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My recent article, Preparing the Appendix in Federal Appeals, in the latest issue of Facts & Findings

If you are setting out on a federal appeal, you will need to prepare the record. To help attorneys and paralegals in this task, you can read my article, “Preparing the Appendix in Federal Appeals,” in the latest issue of Facts & Findings, published by NALA.

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Should Bad Arguments Be Sanctionable? Some Recent Takes

You can be sanctioned for lying to a court or from failing to disclose key authorities. That’s obvious. But two recent courts remind the bar that appellate sanctions may be imposed for making bad arguments.

One of those cases, Pop Top Corp. v. Rakuten Kobo Inc. (Fed. Cir. July 14, 2022) No. 2021-2174, imposed a whopping $107,000 in appellate sanctions. But there is an interesting dissent noting that sanctions may have a chilling effect on the right to appellate review.

The other court did not issue sanctions, but published its stern admonition to the appellant in Shiheiber v. JPMorgan Chase Bank (D1d2 Jul. 26, 2022) No. A160188, as a warning to other attorneys against “clog[ging] our appellate docket” with meritless appeals. Though the court did not issue sanctions, the court noted this was because the respondent did not file a motion for sanctions.

Comment: Juxtapose the policy observations in Shiheiber with Judge Newman’s due-process observations in Pop Top. After reading Judge Newman’s dissent, the parting observations in Shiheiber no longer sit right with me. The court’s frustration with meritless arguments and substandard advocacy is justified. But the courts should direct their frustration at counsel’s lack of diligence, without suggesting comparisons to other types of cases in the court’s docket.

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Anti-SLAPP Denials May Not Be Appealable Much Longer in the 9th Circuit

When the plaintiff defeats a meritless SLAPP motion, the plaintiff still may have to face a meritless appeal.

That’s what happened—twice—in the now-seven-year-old case of Flo & Eddie, Inc. v. Pandora Media, LLC, 2022 WL 1800780 (9th Cir. Jun. 2, 2022). The founders of The Turtles sued Pandora for failing to pay for playing Turtles songs. Pandora filed anti-SLAPP motions arguing playing music was protected speech. Two appeals and seven years later, Pandora lost.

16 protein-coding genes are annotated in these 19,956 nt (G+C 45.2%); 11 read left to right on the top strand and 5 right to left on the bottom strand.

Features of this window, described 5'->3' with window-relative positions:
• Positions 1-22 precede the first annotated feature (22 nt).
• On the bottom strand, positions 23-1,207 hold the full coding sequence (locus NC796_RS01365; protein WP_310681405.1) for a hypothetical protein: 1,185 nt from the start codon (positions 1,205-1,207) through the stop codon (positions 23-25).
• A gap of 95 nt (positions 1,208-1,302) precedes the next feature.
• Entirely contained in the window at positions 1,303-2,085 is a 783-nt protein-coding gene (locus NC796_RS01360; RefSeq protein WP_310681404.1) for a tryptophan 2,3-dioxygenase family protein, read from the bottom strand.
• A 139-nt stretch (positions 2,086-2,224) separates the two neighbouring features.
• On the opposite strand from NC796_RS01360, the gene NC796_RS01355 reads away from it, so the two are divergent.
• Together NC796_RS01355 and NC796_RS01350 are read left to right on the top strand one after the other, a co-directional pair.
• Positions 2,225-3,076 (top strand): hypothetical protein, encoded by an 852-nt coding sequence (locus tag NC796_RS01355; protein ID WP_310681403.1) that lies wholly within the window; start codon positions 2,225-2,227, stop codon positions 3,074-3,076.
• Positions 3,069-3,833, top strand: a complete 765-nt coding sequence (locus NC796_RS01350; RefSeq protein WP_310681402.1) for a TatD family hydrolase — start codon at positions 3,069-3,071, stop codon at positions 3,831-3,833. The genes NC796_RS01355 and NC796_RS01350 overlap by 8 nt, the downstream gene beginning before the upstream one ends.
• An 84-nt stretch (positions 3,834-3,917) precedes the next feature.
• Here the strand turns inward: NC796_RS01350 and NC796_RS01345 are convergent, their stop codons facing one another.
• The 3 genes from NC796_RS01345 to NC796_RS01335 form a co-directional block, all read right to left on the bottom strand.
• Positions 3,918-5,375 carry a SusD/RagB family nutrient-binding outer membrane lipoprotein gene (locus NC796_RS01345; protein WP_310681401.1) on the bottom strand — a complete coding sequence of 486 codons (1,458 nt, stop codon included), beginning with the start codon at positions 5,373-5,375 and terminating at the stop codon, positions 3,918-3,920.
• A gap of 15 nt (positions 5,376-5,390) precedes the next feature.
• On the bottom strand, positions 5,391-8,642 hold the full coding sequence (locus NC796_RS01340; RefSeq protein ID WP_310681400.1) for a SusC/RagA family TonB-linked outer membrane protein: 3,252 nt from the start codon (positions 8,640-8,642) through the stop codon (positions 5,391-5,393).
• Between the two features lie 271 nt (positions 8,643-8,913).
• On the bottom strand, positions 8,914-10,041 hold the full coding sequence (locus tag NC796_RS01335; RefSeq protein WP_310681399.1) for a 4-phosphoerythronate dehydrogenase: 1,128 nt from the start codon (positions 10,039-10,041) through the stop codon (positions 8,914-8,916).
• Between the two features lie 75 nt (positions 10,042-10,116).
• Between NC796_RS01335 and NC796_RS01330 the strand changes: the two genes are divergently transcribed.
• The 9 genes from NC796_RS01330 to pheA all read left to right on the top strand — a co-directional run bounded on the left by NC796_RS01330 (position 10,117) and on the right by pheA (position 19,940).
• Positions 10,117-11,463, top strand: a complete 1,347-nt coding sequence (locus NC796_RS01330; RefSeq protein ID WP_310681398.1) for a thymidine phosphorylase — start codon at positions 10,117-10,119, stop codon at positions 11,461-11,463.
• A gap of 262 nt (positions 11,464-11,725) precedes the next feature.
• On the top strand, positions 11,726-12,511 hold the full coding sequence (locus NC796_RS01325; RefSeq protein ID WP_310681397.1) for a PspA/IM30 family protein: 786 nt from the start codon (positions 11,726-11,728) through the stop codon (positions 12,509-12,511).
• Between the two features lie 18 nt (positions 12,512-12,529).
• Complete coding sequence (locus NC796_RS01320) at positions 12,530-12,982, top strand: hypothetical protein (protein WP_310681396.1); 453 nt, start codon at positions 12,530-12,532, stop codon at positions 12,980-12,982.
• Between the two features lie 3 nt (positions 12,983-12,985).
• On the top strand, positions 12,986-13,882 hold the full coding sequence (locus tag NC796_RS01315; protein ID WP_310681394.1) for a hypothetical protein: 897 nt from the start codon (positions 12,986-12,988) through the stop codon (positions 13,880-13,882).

Judge Daniel Bress wrote a concurring opinion saying this is too much to take. The federal rules do not provide for the appealability of denials of anti-SLAPP motions. Instead, they have been held to be appealable as “collateral orders.” But a collateral order is an order that, among other things, is “completely separate from the merits of the action.” Will v. Hallock, 546 U.S. 345, 349 (2006). And an anti-SLAPP motion explicitly requires the moving party to prove the complaint lacks merit. So, by definition, an anti-SLAPP denial is not a collateral order.

(I tend to agree with Judge Bress.)

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There Are Few Requirements for a Notice of Appeal, But This 9th Cir. Appeal Is Dismissed for Failing Nearly All of Them

Filing an appeal is not hard. There are only a few basic requirements. But in Ditech Financial LLC v. Talasera and Vicanto Homeowners' Association, 2021 WL 1718214 (9th Cir. Apr. 30, 2021), appellant failed nearly all of them.
To prepare a valid notice of appeal, the notice simply needs to identify the appellants, the judgment being appealed, and the appellate court. Fed. R. App. P. 3(c)(1)(A)–(C). The appellant listed the wrong parties on the notice. And also the wrong case number. When the notice came to describing the judgment being appealed from, appellant listed the wrong judgment, too. The date of the judgment: also wrong.
Presumably, appellants correctly identified the Ninth Circuit as the court to which the appeal was taken.
Appeal dismissed.

Federal Practice Tip: California practitioners who are frequently told that the deadline to appeal can no-way-no-how be extended under any circumstances may forget that the deadline may be extended in federal appeals by motion to the district court. The Ninth Circuit here notes that appellant's amended notice of appeal might have saved its appeal had it sought the requisite extension of time to file it under Fed. R. App. P. 4(a)(5).